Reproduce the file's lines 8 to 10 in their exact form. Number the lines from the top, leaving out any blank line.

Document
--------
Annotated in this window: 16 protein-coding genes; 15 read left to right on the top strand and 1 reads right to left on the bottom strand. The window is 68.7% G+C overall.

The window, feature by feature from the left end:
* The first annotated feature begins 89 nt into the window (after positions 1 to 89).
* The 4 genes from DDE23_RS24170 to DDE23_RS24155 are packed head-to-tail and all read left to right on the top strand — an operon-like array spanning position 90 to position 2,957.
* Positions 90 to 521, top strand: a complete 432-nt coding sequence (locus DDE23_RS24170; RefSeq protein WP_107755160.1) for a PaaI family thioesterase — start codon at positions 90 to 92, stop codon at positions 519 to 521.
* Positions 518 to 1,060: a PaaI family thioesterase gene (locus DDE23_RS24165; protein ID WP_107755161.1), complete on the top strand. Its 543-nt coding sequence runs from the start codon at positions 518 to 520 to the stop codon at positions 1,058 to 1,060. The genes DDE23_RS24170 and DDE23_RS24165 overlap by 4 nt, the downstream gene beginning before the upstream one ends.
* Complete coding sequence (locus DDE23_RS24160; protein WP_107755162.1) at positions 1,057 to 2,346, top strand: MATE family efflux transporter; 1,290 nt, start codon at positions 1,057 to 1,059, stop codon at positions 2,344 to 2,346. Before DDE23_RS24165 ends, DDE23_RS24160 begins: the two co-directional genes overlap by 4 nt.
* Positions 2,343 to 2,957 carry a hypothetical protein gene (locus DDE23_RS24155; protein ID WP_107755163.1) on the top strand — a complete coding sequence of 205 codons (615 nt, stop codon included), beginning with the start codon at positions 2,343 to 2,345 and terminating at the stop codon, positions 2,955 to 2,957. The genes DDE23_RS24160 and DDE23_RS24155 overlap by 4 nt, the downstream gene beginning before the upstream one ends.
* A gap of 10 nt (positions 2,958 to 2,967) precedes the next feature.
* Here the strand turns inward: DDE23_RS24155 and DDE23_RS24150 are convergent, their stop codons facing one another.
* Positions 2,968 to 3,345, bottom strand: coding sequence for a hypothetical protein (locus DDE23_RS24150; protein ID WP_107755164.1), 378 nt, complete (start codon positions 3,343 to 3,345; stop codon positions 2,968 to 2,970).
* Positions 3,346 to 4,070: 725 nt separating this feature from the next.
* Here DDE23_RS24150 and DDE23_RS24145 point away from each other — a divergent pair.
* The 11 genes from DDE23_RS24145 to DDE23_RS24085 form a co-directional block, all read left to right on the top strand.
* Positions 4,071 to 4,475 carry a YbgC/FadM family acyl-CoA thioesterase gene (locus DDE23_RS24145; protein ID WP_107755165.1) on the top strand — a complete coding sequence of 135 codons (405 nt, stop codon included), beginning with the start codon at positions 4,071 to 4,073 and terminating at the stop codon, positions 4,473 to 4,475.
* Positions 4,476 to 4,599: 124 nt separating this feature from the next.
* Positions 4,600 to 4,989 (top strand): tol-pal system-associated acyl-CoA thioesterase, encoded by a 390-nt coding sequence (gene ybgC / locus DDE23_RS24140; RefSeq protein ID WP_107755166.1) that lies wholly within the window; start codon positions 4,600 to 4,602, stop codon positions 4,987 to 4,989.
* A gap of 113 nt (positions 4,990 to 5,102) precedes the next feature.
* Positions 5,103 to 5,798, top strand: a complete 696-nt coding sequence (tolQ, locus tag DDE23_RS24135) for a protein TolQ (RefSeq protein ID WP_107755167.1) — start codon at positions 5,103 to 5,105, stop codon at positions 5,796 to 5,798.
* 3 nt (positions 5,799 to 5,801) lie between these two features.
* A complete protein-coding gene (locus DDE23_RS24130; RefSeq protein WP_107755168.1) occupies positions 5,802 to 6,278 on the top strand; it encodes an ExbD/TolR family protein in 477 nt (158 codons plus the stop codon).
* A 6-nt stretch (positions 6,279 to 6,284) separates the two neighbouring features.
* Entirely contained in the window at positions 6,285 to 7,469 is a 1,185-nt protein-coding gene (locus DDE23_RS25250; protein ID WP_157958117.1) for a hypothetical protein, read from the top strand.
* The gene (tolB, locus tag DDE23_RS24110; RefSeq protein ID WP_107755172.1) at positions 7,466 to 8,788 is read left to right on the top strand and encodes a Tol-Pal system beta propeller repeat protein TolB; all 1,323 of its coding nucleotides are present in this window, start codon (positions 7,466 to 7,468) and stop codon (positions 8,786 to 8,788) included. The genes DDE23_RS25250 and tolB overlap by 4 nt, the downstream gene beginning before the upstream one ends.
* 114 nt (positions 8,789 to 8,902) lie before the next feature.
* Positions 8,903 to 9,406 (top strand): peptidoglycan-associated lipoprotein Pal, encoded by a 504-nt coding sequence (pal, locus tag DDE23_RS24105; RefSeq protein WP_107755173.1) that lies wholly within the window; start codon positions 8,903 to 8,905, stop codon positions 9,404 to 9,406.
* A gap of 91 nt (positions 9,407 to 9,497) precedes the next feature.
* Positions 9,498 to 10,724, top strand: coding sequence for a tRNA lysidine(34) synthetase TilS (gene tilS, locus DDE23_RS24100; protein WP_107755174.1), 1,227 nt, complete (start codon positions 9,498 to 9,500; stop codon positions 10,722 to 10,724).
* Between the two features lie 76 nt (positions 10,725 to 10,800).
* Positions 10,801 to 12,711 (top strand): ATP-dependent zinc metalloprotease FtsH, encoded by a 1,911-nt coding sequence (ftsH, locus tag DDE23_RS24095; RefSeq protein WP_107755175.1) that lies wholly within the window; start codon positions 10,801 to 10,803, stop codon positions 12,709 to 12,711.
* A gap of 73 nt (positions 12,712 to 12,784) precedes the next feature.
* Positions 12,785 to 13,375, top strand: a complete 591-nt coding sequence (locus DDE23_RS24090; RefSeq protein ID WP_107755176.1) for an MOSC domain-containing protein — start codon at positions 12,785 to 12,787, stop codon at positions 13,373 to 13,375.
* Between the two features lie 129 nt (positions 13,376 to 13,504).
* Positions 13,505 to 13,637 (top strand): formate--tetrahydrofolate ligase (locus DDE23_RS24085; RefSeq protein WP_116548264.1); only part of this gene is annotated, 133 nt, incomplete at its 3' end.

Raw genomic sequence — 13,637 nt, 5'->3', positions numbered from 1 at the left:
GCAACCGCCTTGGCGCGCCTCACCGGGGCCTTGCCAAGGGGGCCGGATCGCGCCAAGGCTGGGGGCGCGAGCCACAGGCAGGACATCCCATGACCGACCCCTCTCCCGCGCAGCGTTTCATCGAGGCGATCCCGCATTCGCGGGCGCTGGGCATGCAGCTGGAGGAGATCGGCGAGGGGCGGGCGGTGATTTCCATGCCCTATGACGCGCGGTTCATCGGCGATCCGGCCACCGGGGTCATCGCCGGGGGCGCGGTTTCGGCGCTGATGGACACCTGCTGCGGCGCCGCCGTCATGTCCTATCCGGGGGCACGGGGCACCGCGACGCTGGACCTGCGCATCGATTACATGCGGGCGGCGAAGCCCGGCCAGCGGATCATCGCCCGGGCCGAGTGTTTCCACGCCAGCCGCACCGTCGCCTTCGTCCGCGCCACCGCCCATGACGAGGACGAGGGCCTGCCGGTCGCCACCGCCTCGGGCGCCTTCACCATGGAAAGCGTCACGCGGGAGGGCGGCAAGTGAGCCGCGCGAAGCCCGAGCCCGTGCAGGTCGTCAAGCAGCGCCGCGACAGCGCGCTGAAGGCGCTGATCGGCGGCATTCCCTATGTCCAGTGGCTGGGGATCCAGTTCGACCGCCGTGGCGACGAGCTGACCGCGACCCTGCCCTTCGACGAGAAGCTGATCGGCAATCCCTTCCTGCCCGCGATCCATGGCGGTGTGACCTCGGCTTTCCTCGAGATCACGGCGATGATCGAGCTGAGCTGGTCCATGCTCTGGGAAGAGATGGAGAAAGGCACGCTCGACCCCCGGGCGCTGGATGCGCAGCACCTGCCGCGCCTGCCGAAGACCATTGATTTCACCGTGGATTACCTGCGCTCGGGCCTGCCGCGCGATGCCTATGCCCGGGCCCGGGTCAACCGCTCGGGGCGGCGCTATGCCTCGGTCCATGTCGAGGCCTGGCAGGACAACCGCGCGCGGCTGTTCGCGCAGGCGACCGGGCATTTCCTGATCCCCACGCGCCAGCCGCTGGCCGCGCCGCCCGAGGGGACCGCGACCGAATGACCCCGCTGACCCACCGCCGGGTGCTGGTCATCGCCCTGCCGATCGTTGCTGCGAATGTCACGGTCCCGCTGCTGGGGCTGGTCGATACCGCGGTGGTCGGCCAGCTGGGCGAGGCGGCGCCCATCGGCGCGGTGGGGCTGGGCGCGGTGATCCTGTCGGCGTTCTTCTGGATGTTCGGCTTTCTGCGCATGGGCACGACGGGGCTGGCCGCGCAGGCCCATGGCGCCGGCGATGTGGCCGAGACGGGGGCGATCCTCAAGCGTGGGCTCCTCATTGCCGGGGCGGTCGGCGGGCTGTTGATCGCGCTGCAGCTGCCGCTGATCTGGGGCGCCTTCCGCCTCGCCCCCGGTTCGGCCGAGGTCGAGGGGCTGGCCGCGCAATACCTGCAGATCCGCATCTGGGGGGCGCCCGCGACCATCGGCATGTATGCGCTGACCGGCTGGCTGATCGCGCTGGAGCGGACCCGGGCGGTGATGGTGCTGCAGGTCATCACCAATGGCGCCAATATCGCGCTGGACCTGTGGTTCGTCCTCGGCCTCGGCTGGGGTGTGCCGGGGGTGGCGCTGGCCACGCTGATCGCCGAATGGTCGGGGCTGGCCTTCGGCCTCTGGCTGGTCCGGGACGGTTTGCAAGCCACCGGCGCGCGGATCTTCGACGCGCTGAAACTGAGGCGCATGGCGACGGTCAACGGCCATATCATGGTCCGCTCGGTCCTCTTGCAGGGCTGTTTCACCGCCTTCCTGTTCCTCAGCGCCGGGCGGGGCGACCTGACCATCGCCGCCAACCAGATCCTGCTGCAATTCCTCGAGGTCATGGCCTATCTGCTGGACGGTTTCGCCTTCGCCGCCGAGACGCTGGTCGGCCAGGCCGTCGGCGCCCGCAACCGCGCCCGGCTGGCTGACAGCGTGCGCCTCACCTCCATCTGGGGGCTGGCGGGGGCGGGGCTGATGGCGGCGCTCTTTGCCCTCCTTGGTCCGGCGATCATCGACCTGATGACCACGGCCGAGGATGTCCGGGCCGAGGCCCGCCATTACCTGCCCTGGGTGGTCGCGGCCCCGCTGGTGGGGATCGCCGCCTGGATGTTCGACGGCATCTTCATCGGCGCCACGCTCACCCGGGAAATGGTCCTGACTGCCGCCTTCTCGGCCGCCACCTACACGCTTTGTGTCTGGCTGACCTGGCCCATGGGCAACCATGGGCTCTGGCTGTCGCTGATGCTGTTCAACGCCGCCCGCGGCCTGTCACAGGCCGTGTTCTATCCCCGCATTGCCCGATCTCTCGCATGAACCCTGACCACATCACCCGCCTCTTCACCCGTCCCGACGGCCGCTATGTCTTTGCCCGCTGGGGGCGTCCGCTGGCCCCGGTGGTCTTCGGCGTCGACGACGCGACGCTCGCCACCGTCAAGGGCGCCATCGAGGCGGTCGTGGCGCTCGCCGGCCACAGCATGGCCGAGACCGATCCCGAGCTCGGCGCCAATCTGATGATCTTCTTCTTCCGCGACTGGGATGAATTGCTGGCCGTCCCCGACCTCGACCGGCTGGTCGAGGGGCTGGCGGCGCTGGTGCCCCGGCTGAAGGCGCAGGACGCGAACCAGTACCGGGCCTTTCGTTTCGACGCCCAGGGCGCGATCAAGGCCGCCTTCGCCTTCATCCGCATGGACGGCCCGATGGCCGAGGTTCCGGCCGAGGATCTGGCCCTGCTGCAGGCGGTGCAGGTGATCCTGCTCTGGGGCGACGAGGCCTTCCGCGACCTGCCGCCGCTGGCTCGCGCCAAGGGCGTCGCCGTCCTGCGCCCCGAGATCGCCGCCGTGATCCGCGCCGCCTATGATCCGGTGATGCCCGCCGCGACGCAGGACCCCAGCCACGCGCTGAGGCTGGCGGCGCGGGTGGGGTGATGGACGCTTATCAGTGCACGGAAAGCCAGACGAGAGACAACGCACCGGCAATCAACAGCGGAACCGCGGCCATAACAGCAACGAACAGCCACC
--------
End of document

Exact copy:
* Positions 2,343 to 2,957 carry a hypothetical protein gene (locus DDE23_RS24155; protein ID WP_107755163.1) on the top strand — a complete coding sequence of 205 codons (615 nt, stop codon included), beginning with the start codon at positions 2,343 to 2,345 and terminating at the stop codon, positions 2,955 to 2,957. The genes DDE23_RS24160 and DDE23_RS24155 overlap by 4 nt, the downstream gene beginning before the upstream one ends.
* A gap of 10 nt (positions 2,958 to 2,967) precedes the next feature.
* Here the strand turns inward: DDE23_RS24155 and DDE23_RS24150 are convergent, their stop codons facing one another.